On Spectre And The Rest Of The Weekend’s New Film Releases.

Spectre.
Director: Sam Mendes.
Writers: John Logan, Neal Purvis, Robert Wade, Jez Butterworth.
Cast: Daniel Craig, Christoph Waltz, Lea Seydoux, Monica Bellucci.
Playing At: Wide.
Aside from Quantum of Solace, I've really loved Daniel Craig's dark take on James Bond. Skyfall in particular was a high-mark for the franchise. And this latest — and possibly final — chapter from Craig feels like it will be just as morally murky, but no less entertaining. I mean, Christoph Waltz is the bad guy, for crying out loud1 Bond finally confronts him in what should surely be an epic showdown. This is one of my most anticipated movies of the holiday season. Form where I'm standing, they’ll have to try really hard to screw this one up.

The Peanuts Movie.
Director: Steve Martino.
Writers: Bryan Schulz, Craig Schulz, Cornelius Uliano.
Cast: Noah Schnapp, Hadley Belle Miller, Alexander Garfin, Mariel Sheets.
Playing At: Wide.
You could make a strong case that Peanuts is the greatest newspaper comic strip of all time. Charles Schulz's gang is full of timeless characters, gentle laughs and honest lessons — but how will that translate to a feature-length, computer-animated movie? Decently, says our own Javier Fuentes.

Miss You Already.
Director: Catherine Hardwicke.
Writer: Morwenna Banks.
Cast: Drew Barrymore, Toni Collette, Dominic Cooper, Paddy Considine.
Playing At: Wide.
Comedies about people dying of cancer have to walk a very fine line. Too far one direction, and it's too depressing. Too far the other, and it comes across as phony. 50/50 is the only recent example I can think of that pulled this off well. This one has a great cast, but it remains to be seen if it hits all the right notes.

Suffragette.
Director: Sarah Gavron.
Writer: Abi Morgan.
Cast: Carey Mulligan, Anne-Marie Duff, Helena Bonham Carter, Meryl Streep.
Playing At: Angelika Dallas, Angelika Plano.
It’s hard to believe that, just 100 years ago, women didn’t have the right to vote — and were jailed and beaten even for suggesting that they should. This film, which most critics seem to agree is too heavy-handed to be as effective as it should be, dramatizes that struggle. Carey Mulligan plays the reluctant feminist, a laundry worker who slowly comes to join the women's suffrage movement in the United Kingdom. Still, the film is an important one, bringing attention to a still-underrepresented struggle both in history and in Hollywood.

Love.
Director: Gaspar Noe.
Writer: Gaspar Noe.
Cast: Aomi Muyock, Karl Glusman, Klara Kristin, Ugo Fox.
Playing At: Angelika Dallas.
This time around, Gaspar Noe, the brash Argentinian-French director, is getting (sort of) reflective here. This is an X-rated account of a passionate love affair. (If you want to get technical, yes, you will see bodily fluids in 3-D here.) This is definitely not a date movie and not something you should take your mom to when she asks to see a nice French drama. But if you admire Noe's uncompromisingly stylish flicks — efforts such as Enter the Void and Irreversible — you should be able to handle this one, which our own Javier Fuentes enjoyed well enough.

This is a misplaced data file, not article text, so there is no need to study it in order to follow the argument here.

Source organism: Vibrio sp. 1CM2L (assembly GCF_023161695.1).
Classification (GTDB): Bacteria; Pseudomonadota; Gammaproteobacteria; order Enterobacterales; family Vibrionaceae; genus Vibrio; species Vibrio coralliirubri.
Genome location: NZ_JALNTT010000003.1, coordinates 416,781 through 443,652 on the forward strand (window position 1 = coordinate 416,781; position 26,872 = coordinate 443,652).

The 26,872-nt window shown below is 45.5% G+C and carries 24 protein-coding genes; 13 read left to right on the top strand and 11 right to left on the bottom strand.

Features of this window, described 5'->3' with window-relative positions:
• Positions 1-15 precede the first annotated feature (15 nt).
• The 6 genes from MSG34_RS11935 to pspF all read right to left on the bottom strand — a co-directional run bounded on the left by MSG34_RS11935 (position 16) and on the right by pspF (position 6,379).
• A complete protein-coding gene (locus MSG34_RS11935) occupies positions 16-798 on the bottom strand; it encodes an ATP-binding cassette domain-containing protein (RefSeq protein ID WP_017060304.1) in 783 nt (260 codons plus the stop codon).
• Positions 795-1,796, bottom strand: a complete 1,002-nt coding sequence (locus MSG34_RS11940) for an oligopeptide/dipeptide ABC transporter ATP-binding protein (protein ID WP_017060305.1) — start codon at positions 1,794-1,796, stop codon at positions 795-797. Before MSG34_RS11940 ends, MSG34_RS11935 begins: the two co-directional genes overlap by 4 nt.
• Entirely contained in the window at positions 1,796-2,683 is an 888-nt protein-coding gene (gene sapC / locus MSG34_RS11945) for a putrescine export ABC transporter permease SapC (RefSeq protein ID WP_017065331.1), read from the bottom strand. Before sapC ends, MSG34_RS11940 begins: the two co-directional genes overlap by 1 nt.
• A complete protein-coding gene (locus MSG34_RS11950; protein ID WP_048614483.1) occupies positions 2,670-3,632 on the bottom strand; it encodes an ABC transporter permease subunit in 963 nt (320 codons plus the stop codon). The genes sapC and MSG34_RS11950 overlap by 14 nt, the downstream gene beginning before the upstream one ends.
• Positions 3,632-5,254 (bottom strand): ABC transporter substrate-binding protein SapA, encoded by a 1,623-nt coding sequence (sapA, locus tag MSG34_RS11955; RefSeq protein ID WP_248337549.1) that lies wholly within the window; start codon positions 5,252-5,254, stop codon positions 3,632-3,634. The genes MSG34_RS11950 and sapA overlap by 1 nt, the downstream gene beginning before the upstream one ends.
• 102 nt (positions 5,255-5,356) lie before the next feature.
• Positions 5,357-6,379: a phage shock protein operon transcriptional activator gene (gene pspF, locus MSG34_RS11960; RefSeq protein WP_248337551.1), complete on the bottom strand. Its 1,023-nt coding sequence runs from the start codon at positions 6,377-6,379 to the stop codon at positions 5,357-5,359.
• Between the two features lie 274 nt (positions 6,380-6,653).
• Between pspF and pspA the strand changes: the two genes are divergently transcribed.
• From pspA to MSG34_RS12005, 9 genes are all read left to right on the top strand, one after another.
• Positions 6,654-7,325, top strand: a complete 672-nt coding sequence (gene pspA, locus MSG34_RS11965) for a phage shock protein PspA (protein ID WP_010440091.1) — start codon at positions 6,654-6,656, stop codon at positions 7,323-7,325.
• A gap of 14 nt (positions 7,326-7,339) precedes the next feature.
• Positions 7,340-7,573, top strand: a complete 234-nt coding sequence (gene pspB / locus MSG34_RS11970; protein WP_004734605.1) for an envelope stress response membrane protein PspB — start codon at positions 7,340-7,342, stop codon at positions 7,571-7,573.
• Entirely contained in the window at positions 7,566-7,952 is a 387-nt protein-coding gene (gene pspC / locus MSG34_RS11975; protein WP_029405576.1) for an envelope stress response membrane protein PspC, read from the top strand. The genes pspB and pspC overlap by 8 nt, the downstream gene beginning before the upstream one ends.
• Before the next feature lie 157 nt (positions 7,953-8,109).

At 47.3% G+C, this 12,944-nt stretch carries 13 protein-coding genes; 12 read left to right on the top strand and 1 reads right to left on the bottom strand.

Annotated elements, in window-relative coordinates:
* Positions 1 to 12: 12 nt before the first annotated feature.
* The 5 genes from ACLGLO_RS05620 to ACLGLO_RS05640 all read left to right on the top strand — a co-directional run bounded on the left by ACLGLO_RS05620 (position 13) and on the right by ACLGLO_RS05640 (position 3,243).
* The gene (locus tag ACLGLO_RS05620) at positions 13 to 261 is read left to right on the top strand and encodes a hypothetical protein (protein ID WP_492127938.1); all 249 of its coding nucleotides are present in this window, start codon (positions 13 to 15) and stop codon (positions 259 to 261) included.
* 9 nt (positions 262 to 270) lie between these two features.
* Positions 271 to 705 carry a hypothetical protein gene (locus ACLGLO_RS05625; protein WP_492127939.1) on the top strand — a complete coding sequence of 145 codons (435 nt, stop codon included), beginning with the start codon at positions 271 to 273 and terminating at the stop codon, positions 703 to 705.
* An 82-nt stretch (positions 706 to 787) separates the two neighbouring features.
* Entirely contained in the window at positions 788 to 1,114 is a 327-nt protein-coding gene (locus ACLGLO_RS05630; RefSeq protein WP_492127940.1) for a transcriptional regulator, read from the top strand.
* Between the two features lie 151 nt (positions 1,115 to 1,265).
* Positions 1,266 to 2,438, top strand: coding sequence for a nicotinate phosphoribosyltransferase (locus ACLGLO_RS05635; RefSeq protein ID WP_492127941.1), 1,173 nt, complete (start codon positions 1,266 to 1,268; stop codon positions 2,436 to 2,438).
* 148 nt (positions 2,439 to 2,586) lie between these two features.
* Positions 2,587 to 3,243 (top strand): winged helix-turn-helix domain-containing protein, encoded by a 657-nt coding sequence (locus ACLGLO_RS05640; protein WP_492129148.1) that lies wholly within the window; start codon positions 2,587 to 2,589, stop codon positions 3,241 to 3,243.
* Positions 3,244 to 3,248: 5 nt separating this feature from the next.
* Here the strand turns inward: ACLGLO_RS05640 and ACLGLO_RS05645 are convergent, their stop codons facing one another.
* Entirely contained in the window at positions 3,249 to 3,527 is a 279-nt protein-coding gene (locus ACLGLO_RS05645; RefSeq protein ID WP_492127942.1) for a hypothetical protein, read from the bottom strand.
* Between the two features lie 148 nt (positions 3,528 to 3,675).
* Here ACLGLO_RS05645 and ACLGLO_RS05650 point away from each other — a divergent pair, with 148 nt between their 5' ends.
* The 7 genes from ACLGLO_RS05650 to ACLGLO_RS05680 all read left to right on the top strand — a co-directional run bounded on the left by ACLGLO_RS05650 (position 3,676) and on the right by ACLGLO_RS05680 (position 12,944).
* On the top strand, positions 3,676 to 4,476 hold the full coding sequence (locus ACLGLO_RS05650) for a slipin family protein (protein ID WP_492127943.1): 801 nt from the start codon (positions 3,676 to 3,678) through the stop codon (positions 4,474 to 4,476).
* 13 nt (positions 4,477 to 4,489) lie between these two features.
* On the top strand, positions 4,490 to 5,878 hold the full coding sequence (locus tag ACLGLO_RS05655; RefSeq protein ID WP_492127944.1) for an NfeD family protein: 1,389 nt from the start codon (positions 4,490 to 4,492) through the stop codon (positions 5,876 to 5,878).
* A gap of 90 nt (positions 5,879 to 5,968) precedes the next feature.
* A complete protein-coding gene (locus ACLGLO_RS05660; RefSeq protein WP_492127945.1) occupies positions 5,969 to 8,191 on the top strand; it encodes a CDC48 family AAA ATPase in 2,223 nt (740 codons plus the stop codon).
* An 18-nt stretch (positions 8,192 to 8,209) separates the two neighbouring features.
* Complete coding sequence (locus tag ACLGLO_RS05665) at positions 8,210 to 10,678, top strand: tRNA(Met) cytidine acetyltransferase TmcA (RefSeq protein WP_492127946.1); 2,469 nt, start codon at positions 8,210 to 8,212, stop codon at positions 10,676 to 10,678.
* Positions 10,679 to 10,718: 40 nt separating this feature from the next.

Repertory Picks of the Week.

Them!
Director: Gordon Douglas.
Writer: Ted Sherdeman.
Cast: James Whitmore, Edmund Gwenn, Joan Weldon, James Arness.
Playing At: LOOK Cinemas.
Showing: Thursday, November 12.
Them! was a staple of my youth. It's the ultimate ridiculous '50s sci-fi movie, and it features gigantic, radioactive ants. It's absurd, but occasionally frightening and frequently hilarious. Dallas Morning News culture critic Chris Vognar will host this free screening of the film. I'll be the one shouting along with Jensen (Olin Howlin), the mental patient who confirms one of the first sightings: “Make me a sergeant and give me the booze!”

Lone Star Film Festival.
Playing At: Sundance Square.
Showings: Thursday, November 5 through Sunday, November 8.
Fort Worth refuses to let Dallas have all the film festivals — and for good reason. This weekend, the Lone Star Film Society presents the ninth annual edition of its fest, which features a terrific, diverse slate of shorts, documentaries and features. Probable Oscar nominees like Carol (one of my most anticipated films of the fall, starring Cate Blanchett and Rooney Mara) and Charlie Kaufman's universally praised Anomalisa make their Texas debuts here ahead of their late winter releases. David Edelstein, film critic of New York magazine, will deliver Saturday's keynote address.

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